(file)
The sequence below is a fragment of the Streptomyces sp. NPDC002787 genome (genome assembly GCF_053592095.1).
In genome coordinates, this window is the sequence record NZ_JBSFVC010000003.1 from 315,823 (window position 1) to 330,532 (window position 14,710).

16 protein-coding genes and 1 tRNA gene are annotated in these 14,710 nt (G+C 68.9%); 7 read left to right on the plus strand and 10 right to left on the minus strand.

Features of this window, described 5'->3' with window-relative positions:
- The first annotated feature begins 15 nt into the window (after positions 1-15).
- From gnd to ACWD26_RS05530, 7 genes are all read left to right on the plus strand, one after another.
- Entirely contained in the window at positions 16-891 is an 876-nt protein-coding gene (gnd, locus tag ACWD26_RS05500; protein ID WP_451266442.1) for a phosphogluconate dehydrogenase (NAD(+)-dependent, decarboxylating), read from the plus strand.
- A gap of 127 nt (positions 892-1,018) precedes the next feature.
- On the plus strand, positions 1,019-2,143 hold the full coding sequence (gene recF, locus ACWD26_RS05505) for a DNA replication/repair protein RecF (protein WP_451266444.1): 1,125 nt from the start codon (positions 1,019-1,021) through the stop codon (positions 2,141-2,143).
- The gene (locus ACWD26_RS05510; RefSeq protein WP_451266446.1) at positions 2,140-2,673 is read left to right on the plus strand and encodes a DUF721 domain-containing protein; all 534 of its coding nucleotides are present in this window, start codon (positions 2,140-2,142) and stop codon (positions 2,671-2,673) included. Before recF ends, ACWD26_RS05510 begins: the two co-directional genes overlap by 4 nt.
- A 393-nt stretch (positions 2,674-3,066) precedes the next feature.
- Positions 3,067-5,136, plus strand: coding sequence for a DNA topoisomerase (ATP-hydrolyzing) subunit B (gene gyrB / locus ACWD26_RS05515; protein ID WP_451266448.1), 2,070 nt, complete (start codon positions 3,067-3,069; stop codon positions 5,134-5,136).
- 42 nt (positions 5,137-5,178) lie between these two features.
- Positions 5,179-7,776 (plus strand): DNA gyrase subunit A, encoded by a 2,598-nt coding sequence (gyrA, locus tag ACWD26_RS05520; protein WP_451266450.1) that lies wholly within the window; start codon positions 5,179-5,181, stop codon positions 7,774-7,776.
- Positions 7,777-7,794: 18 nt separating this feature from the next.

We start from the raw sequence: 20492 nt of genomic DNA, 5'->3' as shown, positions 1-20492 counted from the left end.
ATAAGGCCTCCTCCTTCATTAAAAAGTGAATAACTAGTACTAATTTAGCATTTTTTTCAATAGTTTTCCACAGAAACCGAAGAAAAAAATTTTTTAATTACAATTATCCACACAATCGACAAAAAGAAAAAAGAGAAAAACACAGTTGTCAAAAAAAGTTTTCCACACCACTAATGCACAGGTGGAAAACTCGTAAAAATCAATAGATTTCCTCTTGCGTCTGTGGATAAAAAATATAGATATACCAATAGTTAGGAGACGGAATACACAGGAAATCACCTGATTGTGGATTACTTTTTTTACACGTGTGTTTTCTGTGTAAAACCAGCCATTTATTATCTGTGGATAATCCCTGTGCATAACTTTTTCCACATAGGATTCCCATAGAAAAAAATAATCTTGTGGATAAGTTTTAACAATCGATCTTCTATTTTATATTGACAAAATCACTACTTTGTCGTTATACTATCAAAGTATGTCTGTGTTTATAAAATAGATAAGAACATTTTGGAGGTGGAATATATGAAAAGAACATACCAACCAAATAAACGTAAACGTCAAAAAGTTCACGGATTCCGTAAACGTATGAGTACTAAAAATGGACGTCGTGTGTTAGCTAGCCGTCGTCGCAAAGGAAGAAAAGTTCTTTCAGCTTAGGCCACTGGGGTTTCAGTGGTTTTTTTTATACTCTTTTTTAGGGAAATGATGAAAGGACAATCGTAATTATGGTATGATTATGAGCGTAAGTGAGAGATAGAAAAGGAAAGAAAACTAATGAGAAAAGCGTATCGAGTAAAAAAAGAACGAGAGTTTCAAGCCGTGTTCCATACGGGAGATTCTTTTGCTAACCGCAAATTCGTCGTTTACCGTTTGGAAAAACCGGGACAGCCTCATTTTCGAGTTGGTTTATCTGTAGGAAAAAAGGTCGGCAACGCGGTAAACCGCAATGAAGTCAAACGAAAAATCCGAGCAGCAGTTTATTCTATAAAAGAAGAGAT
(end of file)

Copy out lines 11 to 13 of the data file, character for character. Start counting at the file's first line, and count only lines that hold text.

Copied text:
- A 393-nt stretch (positions 2,674-3,066) precedes the next feature.
- Positions 3,067-5,136, plus strand: coding sequence for a DNA topoisomerase (ATP-hydrolyzing) subunit B (gene gyrB / locus ACWD26_RS05515; protein ID WP_451266448.1), 2,070 nt, complete (start codon positions 3,067-3,069; stop codon positions 5,134-5,136).
- 42 nt (positions 5,137-5,178) lie between these two features.